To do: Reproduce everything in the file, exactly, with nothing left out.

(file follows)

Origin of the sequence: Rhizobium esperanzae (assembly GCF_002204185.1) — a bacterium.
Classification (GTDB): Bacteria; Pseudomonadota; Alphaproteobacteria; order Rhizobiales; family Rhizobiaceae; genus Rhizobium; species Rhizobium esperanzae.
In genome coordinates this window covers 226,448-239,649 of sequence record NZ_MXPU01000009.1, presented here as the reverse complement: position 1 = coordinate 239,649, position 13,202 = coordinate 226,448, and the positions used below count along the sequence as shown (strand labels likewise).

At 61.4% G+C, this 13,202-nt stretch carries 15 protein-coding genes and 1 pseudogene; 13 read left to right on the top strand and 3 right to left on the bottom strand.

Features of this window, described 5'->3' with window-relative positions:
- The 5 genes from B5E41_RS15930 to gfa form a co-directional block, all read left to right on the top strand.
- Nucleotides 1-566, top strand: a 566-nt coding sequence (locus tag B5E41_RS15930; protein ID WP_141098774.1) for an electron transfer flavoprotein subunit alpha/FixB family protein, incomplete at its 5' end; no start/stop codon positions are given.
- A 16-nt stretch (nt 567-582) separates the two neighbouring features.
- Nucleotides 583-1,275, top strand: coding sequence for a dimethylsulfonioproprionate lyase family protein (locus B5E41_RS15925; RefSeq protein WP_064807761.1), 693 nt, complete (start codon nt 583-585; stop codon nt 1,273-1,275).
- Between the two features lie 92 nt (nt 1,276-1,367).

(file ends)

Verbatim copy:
Origin of the sequence: Rhizobium esperanzae (assembly GCF_002204185.1) — a bacterium.
Classification (GTDB): Bacteria; Pseudomonadota; Alphaproteobacteria; order Rhizobiales; family Rhizobiaceae; genus Rhizobium; species Rhizobium esperanzae.
In genome coordinates this window covers 226,448-239,649 of sequence record NZ_MXPU01000009.1, presented here as the reverse complement: position 1 = coordinate 239,649, position 13,202 = coordinate 226,448, and the positions used below count along the sequence as shown (strand labels likewise).

At 61.4% G+C, this 13,202-nt stretch carries 15 protein-coding genes and 1 pseudogene; 13 read left to right on the top strand and 3 right to left on the bottom strand.

Features of this window, described 5'->3' with window-relative positions:
- The 5 genes from B5E41_RS15930 to gfa form a co-directional block, all read left to right on the top strand.
- Nucleotides 1-566, top strand: a 566-nt coding sequence (locus tag B5E41_RS15930; protein ID WP_141098774.1) for an electron transfer flavoprotein subunit alpha/FixB family protein, incomplete at its 5' end; no start/stop codon positions are given.
- A 16-nt stretch (nt 567-582) separates the two neighbouring features.
- Nucleotides 583-1,275, top strand: coding sequence for a dimethylsulfonioproprionate lyase family protein (locus B5E41_RS15925; RefSeq protein WP_064807761.1), 693 nt, complete (start codon nt 583-585; stop codon nt 1,273-1,275).
- Between the two features lie 92 nt (nt 1,276-1,367).